The contributions to
Discovering the Riches of the Word. Religious Reading in Late Medieval and Early Modern Europe offer an innovative approach to the study of religious reading from a long term and geographically broad perspective, covering the period from the thirteenth to the seventeenth century and with a specific focus on the fifteenth and the sixteenth centuries.
Challenging traditional research paradigms, the contributions argue that religious reading in this “long fifteenth century” should be described in terms of continuity. They make clear that in spite of confessional divides, numerous reading practices continued to exist among medieval and early modern readers, as well as among Catholics and Protestants, and that the two groups in certain cases even shared the same religious texts.
Contributors include: Elise Boillet, Sabrina Corbellini, Suzan Folkerts, Éléonore Fournié, Wim François, Margriet Hoogvliet, Ian Johnson, Hubert Meeus, Matti Peikola, Bart Ramakers, Elisabeth Salter, Lucy Wooding, and Federico Zuliani.
Sabrina Corbellini is Rosalind Franklin Fellow at the University of Groningen (department of Medieval History). Her current research is concerned with the reconstruction of the readership of religious texts in late medieval Europe. From 2008 to 2013, she was Principal Investigator of the ERC-Starting Grant project “Holy Writ and Lay Readers”.
Margriet Hoogvliet is a lecturer and researcher at the University of Groningen. Her current research is concerned with readers of biblical and religious texts in French during the fifteenth and early sixteenth centuries. She has also published extensively on text-image relations, political communication in the period of Catherine de Médicis, and the history of cartography (
Pictura et scriptura: textes, images et herméneutique des mappae mundi (XIIIe–XVIe s.), Turnhout: 2007).
Bart Ramakers is Professor of Historical Dutch Literature at the University of Groningen. He specialises in medieval and sixteenth-century drama and has a particular interest in the intersections between performative and visual culture. He is an editor of the
Netherlands Yearbook for History of Art (NKJ).
Table of contents
Sabrina Corbellini, Margriet Hoogvliet and Bart Ramakers, Discovering the Riches of the Word. Introduction
Suzan Folkerts, Approaching Lay Readership of Middle Dutch Bibles. On the Uses of Archival Sources and Bible Manuscripts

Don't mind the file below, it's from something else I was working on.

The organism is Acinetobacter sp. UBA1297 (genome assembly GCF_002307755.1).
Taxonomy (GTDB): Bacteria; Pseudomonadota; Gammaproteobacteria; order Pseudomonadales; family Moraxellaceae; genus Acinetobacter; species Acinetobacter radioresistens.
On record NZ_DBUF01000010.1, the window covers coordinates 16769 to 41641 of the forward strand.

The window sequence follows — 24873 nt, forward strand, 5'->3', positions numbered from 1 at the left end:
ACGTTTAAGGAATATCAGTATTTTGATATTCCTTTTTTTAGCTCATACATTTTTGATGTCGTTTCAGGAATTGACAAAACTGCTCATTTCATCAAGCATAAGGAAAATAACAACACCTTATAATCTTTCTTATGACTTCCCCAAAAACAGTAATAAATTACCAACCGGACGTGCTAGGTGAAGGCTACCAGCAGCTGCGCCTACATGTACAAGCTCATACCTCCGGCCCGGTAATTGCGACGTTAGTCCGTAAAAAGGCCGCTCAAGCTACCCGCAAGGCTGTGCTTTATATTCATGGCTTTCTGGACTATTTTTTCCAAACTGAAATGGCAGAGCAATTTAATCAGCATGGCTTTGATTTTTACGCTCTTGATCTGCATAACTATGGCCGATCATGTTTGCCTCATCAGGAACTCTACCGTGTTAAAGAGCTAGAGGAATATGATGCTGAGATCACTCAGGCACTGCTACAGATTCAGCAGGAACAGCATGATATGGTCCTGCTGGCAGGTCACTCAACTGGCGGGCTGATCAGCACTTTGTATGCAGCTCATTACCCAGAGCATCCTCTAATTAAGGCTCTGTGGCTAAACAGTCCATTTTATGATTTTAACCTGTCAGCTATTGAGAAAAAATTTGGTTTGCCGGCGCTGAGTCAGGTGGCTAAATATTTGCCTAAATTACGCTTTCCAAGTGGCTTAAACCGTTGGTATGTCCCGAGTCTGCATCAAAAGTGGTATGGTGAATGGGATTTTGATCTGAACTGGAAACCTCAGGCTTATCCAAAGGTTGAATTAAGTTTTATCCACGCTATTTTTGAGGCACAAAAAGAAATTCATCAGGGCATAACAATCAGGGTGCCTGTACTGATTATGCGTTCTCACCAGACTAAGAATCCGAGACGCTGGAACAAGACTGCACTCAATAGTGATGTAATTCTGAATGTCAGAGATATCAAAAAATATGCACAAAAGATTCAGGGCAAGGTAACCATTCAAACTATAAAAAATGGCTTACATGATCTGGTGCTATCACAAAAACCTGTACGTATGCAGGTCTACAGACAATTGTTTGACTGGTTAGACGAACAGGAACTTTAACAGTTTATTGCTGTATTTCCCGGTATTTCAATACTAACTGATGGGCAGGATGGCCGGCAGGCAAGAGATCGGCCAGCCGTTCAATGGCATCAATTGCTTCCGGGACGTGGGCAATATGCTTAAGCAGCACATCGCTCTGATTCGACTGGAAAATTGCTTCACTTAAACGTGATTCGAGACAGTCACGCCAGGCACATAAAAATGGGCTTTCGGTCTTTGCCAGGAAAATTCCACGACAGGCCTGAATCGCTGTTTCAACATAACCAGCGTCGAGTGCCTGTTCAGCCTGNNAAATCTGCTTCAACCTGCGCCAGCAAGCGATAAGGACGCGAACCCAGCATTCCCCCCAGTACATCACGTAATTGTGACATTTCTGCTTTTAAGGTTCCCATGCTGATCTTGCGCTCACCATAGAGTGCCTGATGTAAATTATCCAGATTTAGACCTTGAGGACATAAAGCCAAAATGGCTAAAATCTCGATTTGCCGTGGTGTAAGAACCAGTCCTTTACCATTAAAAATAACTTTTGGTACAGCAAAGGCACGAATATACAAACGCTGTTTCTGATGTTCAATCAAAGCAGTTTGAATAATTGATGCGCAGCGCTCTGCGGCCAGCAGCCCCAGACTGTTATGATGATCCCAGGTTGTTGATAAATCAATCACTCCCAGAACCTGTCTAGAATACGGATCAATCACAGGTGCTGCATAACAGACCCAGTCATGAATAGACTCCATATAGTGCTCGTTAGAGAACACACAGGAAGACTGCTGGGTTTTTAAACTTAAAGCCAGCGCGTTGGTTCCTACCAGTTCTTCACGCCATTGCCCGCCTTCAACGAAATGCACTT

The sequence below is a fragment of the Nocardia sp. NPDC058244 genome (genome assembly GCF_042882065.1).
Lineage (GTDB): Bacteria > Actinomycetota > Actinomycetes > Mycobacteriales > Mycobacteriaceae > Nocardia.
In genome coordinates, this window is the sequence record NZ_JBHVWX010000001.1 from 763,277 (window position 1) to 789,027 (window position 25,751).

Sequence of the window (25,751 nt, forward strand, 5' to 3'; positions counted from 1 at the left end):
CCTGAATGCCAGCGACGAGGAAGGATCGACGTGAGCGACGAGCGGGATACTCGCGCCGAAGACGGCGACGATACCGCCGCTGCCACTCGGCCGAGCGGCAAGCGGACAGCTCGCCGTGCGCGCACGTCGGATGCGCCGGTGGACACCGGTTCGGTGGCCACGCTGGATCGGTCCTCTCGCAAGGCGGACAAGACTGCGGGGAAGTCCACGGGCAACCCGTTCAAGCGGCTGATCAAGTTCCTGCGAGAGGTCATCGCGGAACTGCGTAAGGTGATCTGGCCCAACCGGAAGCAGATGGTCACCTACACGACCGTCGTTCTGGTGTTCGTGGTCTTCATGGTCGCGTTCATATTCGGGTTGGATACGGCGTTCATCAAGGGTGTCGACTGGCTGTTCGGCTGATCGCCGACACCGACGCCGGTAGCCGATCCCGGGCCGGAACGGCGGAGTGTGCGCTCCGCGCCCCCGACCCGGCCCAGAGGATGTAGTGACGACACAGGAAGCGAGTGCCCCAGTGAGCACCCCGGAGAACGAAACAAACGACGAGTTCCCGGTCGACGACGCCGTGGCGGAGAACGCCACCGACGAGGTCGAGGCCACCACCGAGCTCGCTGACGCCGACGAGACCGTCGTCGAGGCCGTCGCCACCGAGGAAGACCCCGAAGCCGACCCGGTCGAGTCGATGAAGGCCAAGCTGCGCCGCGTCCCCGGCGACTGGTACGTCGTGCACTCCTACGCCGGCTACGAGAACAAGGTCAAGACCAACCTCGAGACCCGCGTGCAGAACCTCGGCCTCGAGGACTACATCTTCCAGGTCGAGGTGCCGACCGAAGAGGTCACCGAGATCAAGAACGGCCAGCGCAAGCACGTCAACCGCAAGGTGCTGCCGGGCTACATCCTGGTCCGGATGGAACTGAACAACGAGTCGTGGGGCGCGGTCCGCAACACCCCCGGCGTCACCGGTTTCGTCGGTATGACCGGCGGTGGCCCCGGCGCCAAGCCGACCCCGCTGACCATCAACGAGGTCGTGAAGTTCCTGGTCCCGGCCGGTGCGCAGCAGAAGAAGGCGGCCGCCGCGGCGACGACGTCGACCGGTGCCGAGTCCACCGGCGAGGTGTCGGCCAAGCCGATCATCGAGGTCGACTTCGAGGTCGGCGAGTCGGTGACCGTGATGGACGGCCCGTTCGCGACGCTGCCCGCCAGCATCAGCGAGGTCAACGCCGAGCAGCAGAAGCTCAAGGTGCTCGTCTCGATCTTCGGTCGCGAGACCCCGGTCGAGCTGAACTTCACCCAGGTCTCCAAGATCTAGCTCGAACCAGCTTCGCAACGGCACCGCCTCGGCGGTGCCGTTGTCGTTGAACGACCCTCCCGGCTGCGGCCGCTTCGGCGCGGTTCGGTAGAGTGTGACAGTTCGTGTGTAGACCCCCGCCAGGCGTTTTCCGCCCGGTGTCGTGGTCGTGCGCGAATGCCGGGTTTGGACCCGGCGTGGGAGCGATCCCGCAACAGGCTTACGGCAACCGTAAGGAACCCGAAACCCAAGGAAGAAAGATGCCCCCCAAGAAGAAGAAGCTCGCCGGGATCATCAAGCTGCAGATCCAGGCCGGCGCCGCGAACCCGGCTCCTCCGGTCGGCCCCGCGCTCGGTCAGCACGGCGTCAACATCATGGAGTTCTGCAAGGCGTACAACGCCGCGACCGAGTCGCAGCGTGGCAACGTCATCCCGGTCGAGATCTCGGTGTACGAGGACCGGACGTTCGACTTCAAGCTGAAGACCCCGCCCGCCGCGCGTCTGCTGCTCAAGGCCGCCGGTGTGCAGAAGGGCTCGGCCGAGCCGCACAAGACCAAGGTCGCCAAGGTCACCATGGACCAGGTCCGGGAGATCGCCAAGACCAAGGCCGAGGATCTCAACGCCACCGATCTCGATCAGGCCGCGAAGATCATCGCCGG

Matti Peikola, Manuscript Paratexts in the Making. British Library MS Harley 6333 as Liturgical Compilation
Sabrina Corbellini, Uncovering the Presence. Religious Literacies in Late Medieval Italy
Elisabeth Salter: Evidence for Religious Reading Practice and Experience in Times of Change. Some Models Provided by Late Medieval Texts of Ten Commandments
Margriet Hoogvliet, ‘Car Dieu vault ester serui de tous estaz’. Encouraging and Instructing Laypeople in French from the Late Middle Ages to the Early Sixteenth Century
Bart Ramakers, Books, Beads and Bitterness. Making Sense of Gifts in Two Table Plays by Cornelis Everaert
Éléonore Fournié, Some Aspects of Male and Female Readers of the Printed Bible Historiale in the Sixteenth and Seventeenth Centuries
Ian Johnson, From Nicholas Love’s Mirror to John Heigham’s Life. Paratextual Displacements and Displaced Readers
Elise Boillet, Vernacular Biblical Literature in Sixteenth-Century Italy. Universal Reading and Specific Readers
Wim François, The Catholic Church and the Vernacular Bible in the Low Countries. A Paradigm Shift in the 1550s?
Lucy Wooding, Reading the Crucifixion in Tudor England
Federico Zuliani, The Other Nicodemus. Nicodemus in Italian Religious Writings previous and contemporary to Calvin’s Excuse à Messieurs les Nicodémites (1544)
Hubert Meeus, “What’s learnt in the Cradle Lasts till the Tomb”. Counter-Reformation Strategies in the Southern Low Countries to Entice the Youth into Religious Reading
Scholars of Medieval, Early Modern, Religious and Book history, in particular those interested in cultural and social transformations in a long term perspective